Orwell's Influence in 1984

Better Essays
Anthony Bernard-Sasges
5 May 2012
Orwell’s Influence in 1984 Influence--from the day one is born to the day one dies, this constantly affects people in their lives. All of this experience is then reflected in everything that they do. One will never forget the most powerful memories he or she has, they will be forever ingrained in their minds. George Orwell, a British writer during the twentieth century, wrote his famous novel in the wake of the World Wars that had rocked the entire globe. In 1949, he published 1984 . This novel is about a future in Oceania, where the citizens are ruled by a totalitarian government called The Party. Winston Smith, the main character, works for Big Brother, the government, but secretly hates The Party and dreams of rebelling against Big Brother. Orwell introduces the ideas of total government control, such as thoughtcrimes, which are illegal thoughts. Not only does the government control its citizens’ actions and words, it also controls their thoughts in 1984. This novel was influenced by many of Orwell’s previous experiences.
This influence came from a few books written during Orwell’s time. For example, when writing 1984, Orwell was influenced greatly by We, a satire depicting the destruction of a totalitarian state, and by the exile of its writer, Yevgeny Ivanovich Zamyatin (Frodsham 143). Just like We, 1984 is a satire about the destruction of a totalitarian government. In addition to We, Orwell 's book bears a similarity to Arthur Koestler 's Darkness at Noon, which had been published a few years prior to 1984. Similar to Orwell’s, Koestler 's book depicts the horrors of a totalitarian state (Rehnquist 986). The characters share similarities as well. The relationship between Winston and O 'Brien in 1984 is very complex and the only human interaction between two characters in Orwell 's novel. This relationship can be compared to the one between Rubashov and Gletin in Koestler 's Darkness at Noon, written a decade before 1984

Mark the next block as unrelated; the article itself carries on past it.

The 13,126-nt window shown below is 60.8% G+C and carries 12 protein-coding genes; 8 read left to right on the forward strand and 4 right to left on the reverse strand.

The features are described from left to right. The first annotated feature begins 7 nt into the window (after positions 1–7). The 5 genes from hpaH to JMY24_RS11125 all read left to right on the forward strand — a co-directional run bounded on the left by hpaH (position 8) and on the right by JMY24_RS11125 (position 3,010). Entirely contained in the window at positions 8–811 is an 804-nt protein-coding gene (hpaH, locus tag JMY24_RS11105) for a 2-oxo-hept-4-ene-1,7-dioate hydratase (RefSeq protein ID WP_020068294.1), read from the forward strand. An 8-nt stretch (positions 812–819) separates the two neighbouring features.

Cited: Frodsham, John David. “The New Barbarians: Totalitarianism, Terror and the Left Intelligentsia in Orwell’s 1984.” World Affairs 147.3 (1984-1985): 140-3. Web. Köseman, Zennure. “Textual Horizons Considered in an Age of Global Crisis: George Orwell’s Coming Up for Air, Nineteen Eighty-Four and Animal Farm.” 1178-84. Web. Ranald, Ralph A. “George Orwell and the Mad World: The Anti-Universe of 1984.” Novels for Students. Ed. Deborah A. Stanley. Farmington Hills: Gale Research. 251-4. Print. Rehnquist, William H. “1984.” Michigan Law Review 102.6 (2004): 983-6. Web. Tyner, James A. “Self and Space, Resistance and Discipline: a Foucauldian Reading of George Orwell’s 1984.” Social and Cultural Geography 5.1 (2004): 131-46. Web. Wilson, John Howard. “Brideshead Revisited in Nineteen Eighty-Four: Evelyn Waugh’s Influence on George Orwell.” Papers on Language and Literature 47.1 (2011): 4-7. Web.

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